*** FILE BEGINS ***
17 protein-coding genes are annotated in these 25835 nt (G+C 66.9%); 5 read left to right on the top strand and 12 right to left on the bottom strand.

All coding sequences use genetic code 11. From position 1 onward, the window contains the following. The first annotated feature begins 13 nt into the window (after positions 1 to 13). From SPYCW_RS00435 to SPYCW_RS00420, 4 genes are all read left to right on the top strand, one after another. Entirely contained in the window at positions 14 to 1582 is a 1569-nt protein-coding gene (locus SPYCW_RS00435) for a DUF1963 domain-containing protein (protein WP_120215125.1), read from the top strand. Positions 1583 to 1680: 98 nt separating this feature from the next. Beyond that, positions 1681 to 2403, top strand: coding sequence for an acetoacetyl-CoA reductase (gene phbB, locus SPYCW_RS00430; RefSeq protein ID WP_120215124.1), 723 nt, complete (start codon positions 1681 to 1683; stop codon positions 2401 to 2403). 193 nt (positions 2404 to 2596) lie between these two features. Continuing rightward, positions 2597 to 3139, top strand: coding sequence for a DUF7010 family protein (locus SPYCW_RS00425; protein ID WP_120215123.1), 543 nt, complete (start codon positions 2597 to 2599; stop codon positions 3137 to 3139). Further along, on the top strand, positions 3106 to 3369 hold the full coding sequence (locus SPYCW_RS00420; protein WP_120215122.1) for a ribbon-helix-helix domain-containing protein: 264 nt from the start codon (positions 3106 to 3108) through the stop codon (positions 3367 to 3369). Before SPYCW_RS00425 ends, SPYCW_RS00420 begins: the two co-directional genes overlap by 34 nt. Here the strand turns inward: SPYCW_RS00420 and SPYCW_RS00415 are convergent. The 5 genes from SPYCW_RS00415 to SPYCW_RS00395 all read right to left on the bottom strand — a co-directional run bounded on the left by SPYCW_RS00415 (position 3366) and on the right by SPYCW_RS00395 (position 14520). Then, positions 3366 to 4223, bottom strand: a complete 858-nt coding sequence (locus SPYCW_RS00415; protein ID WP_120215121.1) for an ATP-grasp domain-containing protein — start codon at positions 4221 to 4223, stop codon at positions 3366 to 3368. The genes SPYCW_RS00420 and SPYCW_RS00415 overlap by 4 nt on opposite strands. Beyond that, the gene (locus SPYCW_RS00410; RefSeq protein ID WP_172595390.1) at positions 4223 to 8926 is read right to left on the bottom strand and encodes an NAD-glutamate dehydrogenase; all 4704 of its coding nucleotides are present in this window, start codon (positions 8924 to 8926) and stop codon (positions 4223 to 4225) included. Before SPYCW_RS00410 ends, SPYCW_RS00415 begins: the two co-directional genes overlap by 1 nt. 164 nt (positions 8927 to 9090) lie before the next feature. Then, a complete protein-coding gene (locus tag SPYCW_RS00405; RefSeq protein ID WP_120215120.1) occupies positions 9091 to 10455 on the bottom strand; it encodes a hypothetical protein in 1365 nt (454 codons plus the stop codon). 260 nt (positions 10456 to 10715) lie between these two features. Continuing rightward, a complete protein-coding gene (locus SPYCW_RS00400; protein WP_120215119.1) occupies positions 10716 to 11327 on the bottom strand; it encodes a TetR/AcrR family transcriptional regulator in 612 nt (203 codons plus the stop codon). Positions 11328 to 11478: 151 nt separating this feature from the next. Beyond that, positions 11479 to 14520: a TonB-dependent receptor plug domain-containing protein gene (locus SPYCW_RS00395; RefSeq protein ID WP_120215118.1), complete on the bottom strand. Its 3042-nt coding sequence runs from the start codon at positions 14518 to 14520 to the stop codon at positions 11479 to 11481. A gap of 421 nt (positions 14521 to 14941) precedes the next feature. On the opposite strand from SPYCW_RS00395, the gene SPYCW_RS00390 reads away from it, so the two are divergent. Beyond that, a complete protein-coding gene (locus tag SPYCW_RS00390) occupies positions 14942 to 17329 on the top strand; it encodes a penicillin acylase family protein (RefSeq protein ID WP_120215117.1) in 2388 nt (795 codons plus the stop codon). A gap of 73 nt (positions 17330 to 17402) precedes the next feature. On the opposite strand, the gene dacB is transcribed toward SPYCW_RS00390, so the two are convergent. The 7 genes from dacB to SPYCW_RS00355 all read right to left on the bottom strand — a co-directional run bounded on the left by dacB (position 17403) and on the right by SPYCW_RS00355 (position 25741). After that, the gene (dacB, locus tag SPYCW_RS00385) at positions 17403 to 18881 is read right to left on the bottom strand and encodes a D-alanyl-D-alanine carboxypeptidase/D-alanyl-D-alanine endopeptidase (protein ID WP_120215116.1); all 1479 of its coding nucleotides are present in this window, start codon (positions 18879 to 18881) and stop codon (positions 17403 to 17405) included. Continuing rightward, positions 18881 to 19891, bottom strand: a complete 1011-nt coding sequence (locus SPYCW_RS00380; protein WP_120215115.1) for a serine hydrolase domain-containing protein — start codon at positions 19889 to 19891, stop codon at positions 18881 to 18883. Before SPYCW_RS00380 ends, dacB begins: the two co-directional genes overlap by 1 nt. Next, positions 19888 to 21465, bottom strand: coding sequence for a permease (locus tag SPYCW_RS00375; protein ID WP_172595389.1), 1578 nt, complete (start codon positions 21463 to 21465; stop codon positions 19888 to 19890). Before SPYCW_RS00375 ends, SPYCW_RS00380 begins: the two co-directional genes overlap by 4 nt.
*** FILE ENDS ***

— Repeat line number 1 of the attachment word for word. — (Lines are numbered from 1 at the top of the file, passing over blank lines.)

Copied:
17 protein-coding genes are annotated in these 25835 nt (G+C 66.9%); 5 read left to right on the top strand and 12 right to left on the bottom strand.